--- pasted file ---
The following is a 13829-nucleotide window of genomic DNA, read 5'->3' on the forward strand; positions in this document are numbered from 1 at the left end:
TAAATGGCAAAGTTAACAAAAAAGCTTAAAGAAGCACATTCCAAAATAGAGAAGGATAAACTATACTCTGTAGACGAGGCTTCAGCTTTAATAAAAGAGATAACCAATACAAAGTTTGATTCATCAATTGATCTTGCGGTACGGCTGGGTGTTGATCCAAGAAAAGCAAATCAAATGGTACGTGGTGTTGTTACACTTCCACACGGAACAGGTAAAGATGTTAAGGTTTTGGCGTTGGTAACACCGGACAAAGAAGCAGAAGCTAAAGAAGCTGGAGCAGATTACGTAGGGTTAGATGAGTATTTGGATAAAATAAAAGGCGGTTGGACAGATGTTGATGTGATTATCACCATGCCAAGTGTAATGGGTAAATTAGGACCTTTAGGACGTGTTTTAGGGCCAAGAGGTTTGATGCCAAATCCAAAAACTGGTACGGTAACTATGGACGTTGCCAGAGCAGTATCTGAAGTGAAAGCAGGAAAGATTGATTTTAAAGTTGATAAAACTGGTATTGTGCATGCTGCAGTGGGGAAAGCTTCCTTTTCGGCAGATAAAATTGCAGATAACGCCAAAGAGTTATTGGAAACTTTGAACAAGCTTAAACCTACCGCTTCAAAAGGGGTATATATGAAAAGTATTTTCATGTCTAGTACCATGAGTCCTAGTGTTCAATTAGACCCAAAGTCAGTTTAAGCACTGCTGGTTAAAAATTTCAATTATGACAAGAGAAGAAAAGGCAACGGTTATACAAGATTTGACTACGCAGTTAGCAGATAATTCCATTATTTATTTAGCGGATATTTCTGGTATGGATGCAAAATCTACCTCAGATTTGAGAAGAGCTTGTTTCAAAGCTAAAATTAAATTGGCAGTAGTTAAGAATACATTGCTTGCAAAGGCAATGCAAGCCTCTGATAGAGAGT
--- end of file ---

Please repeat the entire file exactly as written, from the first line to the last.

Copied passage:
The following is a 13829-nucleotide window of genomic DNA, read 5'->3' on the forward strand; positions in this document are numbered from 1 at the left end:
TAAATGGCAAAGTTAACAAAAAAGCTTAAAGAAGCACATTCCAAAATAGAGAAGGATAAACTATACTCTGTAGACGAGGCTTCAGCTTTAATAAAAGAGATAACCAATACAAAGTTTGATTCATCAATTGATCTTGCGGTACGGCTGGGTGTTGATCCAAGAAAAGCAAATCAAATGGTACGTGGTGTTGTTACACTTCCACACGGAACAGGTAAAGATGTTAAGGTTTTGGCGTTGGTAACACCGGACAAAGAAGCAGAAGCTAAAGAAGCTGGAGCAGATTACGTAGGGTTAGATGAGTATTTGGATAAAATAAAAGGCGGTTGGACAGATGTTGATGTGATTATCACCATGCCAAGTGTAATGGGTAAATTAGGACCTTTAGGACGTGTTTTAGGGCCAAGAGGTTTGATGCCAAATCCAAAAACTGGTACGGTAACTATGGACGTTGCCAGAGCAGTATCTGAAGTGAAAGCAGGAAAGATTGATTTTAAAGTTGATAAAACTGGTATTGTGCATGCTGCAGTGGGGAAAGCTTCCTTTTCGGCAGATAAAATTGCAGATAACGCCAAAGAGTTATTGGAAACTTTGAACAAGCTTAAACCTACCGCTTCAAAAGGGGTATATATGAAAAGTATTTTCATGTCTAGTACCATGAGTCCTAGTGTTCAATTAGACCCAAAGTCAGTTTAAGCACTGCTGGTTAAAAATTTCAATTATGACAAGAGAAGAAAAGGCAACGGTTATACAAGATTTGACTACGCAGTTAGCAGATAATTCCATTATTTATTTAGCGGATATTTCTGGTATGGATGCAAAATCTACCTCAGATTTGAGAAGAGCTTGTTTCAAAGCTAAAATTAAATTGGCAGTAGTTAAGAATACATTGCTTGCAAAGGCAATGCAAGCCTCTGATAGAGAGT